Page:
Bernard Fisher, a surgeon and clinical trialist who revolutionized the field of breast cancer research and all but eliminated reliance on disfiguring surgeries, died Oct. 16 at the age of 101.
At the time of his death, Fisher was the Distinguished Service Professor at the University of Pittsburgh School of Medicine.
“The world has lost a great man. Dr. Bernard Fisher, a courageous surgeon who almost single-handedly, over great resistance, changed the paradigm of breast cancer treatment from brutish to the more compassionate and successful treatment of today leading to reduction in mortality and morbidity,” Vincent DeVita, a former NCI Director and the Amy and Joseph Perella Professor of Medicine and Professor of Epidemiology and Public Health at the Yale School of Medicine, wrote on Facebook. “And I have lost a great friend. Rest well Bernie. There is a very large chorus of angels waiting for you.”
Fisher was a Pittsburgh native, born to Anna and Reuben Fisher.
He earned a Bachelor of Science in 1940 and an MD in 1943 at the University of Pittsburgh. Following training as a surgeon, he joined the Pitt faculty as its first full-time member of the Department of Surgery. In 1953, he established the first Laboratory of Surgical Research at the University.
Early in his career, Fisher contributed to the development of both transplantation and vascular surgery, performing the first kidney transplant in Pittsburgh in 1964 and directing surgical research at Pitt in liver regeneration, transplant rejection, and hypothermia.
The focus of Fisher’s career shifted shifted in 1958, when his mentor from the University of Pennsylvania, General I.S. Ravdin, invited him to attend an NIH meeting that would create a group for conducting clinical trials on breast and colon cancers. Ravdin chaired the NIH Clinical Studies Panel.
After that meeting, Fisher became a founding member of the National Surgical Adjuvant Breast and Bowel Project. He served as the chairman of NSABP from 1967 to 1994.
Based on research conducted in his laboratory at Pitt, Fisher formulated hypotheses that led him to challenge breast cancer treatment dogma that had prevailed since the 19th century—that patients were best treated with radical mastectomy. These hypotheses were tested in clinical trials that he directed with the NSABP in the 1960s and 1970s.
In 1971, Fisher led the NSABP in a landmark clinical trial in women with primary breast cancer, comparing radical mastectomy with less extensive total mastectomy. In 1976, he initiated a study comparing total mastectomy with less disfiguring lumpectomy, with or without breast irradiation. Neither study showed a survival advantage from the more extensive procedure. Those studies provided a scientific basis for less extensive surgery.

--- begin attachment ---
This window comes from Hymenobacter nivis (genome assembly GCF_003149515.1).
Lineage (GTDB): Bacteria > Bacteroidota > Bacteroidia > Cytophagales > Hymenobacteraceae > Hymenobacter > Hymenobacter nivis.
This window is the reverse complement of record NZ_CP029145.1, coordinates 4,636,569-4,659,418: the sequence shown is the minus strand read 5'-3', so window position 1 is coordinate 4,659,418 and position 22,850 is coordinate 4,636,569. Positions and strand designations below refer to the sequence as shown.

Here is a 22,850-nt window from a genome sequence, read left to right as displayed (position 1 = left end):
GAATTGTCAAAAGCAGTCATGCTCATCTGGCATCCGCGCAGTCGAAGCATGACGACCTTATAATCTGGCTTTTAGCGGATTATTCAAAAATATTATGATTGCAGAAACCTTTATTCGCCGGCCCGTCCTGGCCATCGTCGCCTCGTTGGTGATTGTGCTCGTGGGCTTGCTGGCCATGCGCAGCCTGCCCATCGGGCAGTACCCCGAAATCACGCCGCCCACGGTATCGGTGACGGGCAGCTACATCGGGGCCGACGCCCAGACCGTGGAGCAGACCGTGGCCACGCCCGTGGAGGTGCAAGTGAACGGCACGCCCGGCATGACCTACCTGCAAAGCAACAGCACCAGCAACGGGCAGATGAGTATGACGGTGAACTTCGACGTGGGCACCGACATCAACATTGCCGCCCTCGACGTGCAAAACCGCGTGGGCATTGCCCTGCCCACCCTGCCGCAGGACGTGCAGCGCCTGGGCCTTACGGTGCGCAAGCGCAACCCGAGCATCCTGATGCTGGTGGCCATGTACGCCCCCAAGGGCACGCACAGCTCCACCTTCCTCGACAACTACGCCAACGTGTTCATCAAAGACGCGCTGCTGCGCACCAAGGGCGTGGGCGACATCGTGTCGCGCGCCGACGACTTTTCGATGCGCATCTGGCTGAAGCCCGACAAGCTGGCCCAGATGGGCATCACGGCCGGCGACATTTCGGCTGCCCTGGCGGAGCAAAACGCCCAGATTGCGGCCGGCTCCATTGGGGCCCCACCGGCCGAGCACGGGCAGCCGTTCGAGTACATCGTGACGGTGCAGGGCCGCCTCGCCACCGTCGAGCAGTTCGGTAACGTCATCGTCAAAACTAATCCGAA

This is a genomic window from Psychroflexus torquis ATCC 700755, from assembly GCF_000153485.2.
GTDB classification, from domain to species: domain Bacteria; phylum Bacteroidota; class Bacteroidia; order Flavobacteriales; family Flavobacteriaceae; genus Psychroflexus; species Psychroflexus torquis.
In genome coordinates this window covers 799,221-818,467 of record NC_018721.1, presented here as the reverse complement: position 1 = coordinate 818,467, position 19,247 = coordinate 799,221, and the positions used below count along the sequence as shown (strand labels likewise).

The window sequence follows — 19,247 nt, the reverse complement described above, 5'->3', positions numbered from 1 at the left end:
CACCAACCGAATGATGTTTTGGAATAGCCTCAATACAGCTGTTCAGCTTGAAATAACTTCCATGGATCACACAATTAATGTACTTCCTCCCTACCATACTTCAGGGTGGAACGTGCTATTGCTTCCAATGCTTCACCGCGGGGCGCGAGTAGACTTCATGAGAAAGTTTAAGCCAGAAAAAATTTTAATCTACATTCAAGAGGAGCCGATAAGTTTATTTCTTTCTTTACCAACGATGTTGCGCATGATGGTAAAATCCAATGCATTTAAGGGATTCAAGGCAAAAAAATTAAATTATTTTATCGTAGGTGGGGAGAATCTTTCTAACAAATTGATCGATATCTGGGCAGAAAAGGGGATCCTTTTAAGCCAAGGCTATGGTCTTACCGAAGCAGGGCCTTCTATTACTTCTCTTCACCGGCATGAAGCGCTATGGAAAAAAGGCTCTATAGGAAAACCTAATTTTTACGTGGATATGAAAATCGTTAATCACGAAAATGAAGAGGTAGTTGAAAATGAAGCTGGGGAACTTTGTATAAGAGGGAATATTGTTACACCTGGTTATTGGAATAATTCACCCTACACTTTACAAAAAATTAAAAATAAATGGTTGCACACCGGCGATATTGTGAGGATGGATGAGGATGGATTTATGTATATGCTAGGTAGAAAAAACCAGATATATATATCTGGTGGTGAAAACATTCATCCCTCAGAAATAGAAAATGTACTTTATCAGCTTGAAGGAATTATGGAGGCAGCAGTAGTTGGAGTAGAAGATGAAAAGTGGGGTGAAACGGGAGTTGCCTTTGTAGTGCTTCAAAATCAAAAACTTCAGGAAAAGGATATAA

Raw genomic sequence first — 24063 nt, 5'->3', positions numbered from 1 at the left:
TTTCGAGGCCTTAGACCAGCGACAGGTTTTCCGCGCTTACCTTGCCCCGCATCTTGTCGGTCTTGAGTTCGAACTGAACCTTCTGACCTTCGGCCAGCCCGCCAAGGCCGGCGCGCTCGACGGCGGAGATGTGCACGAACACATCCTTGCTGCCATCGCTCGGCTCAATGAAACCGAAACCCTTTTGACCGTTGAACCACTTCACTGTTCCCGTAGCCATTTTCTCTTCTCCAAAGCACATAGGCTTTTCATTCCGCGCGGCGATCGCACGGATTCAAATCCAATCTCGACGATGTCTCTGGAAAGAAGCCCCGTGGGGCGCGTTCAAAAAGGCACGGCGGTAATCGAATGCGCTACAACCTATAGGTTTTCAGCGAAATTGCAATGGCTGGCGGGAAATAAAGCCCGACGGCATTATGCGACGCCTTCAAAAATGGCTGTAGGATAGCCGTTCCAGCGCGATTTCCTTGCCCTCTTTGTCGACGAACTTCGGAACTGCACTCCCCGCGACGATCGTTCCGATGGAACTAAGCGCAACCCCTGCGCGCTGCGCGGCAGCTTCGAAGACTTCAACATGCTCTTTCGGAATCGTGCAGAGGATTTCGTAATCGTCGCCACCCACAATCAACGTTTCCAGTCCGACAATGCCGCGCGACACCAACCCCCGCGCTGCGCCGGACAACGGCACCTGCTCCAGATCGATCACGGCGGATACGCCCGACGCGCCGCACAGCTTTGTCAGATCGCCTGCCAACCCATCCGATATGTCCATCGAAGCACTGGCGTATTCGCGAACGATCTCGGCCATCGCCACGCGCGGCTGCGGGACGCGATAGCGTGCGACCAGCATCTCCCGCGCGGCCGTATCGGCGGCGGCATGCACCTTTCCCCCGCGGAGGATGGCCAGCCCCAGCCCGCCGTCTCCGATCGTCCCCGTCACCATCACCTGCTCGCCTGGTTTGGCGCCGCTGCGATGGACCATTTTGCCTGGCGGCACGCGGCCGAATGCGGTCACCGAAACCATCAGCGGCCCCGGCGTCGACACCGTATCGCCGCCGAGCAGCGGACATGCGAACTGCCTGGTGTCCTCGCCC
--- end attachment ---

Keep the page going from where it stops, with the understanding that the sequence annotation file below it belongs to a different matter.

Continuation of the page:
Findings from other Fisher-led studies showed that the addition of systemic, adjuvant chemotherapy or hormonal therapy provided a survival advantage over surgery alone. Based on these studies, Fisher and the NSABP initiated the first trial to test tamoxifen as a breast cancer prevention agent in 1992. That trial showed that tamoxifen decreased the incidence of breast cancer and was appropriate for many women at increased risk for the disease.
“Our 1998 report indicating, for the first time, that breast cancer could be prevented with tamoxifen was probably the capstone of my career,” Fisher said to Pitt Med Magazine last year, at age 100. “Certainly, in 1958, when I began this journey, the idea of using an agent to try to prevent breast cancer was . . . .”
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Fisher’s career—and his legacy—were nearly destroyed in 1994, after Rep. John Dingell (D-MI) started an investigation stemming from an incident of scientific fraud at a Canadian site of NSABP.
In the course of this scandal, Fisher was fired by NCI as chair of NSABP and set adrift by Pitt (The Cancer Letter, April 22, 1994). Subsequently, the cooperative group narrowly escaped being dissolved. Though Dingell’s committee liked nothing more than a sincere televised mea culpa from a perp, Fisher refused to apologize.
Scientific fraud occurs sometimes, but in this case it was truly minimal, and it didn’t affect the overall findings.
After years of litigation against NCI, the university, and the law firm of Hogan & Hartson, Fisher received an apology and a check for $2.75 million (The Cancer Letter, Sept. 5, 1997).